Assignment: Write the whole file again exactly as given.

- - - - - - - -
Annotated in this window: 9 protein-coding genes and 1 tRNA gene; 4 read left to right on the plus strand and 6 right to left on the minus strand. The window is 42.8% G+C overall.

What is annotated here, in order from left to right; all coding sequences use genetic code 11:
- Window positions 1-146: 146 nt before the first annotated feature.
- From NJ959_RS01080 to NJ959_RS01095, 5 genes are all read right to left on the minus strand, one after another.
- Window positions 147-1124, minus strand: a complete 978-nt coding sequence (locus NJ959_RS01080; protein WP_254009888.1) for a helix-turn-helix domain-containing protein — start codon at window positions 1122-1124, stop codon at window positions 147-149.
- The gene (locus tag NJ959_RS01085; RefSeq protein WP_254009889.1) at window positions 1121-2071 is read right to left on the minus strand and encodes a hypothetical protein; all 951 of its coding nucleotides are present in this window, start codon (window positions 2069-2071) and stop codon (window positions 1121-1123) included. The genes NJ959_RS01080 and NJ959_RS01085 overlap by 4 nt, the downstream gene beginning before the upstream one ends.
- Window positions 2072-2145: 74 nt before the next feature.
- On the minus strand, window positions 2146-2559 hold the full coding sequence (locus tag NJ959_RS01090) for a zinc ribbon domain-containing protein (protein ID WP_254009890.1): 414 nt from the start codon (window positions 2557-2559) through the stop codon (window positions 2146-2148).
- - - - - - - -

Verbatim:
Annotated in this window: 9 protein-coding genes and 1 tRNA gene; 4 read left to right on the plus strand and 6 right to left on the minus strand. The window is 42.8% G+C overall.

What is annotated here, in order from left to right; all coding sequences use genetic code 11:
- Window positions 1-146: 146 nt before the first annotated feature.
- From NJ959_RS01080 to NJ959_RS01095, 5 genes are all read right to left on the minus strand, one after another.
- Window positions 147-1124, minus strand: a complete 978-nt coding sequence (locus NJ959_RS01080; protein WP_254009888.1) for a helix-turn-helix domain-containing protein — start codon at window positions 1122-1124, stop codon at window positions 147-149.
- The gene (locus tag NJ959_RS01085; RefSeq protein WP_254009889.1) at window positions 1121-2071 is read right to left on the minus strand and encodes a hypothetical protein; all 951 of its coding nucleotides are present in this window, start codon (window positions 2069-2071) and stop codon (window positions 1121-1123) included. The genes NJ959_RS01080 and NJ959_RS01085 overlap by 4 nt, the downstream gene beginning before the upstream one ends.
- Window positions 2072-2145: 74 nt before the next feature.
- On the minus strand, window positions 2146-2559 hold the full coding sequence (locus tag NJ959_RS01090) for a zinc ribbon domain-containing protein (protein ID WP_254009890.1): 414 nt from the start codon (window positions 2557-2559) through the stop codon (window positions 2146-2148).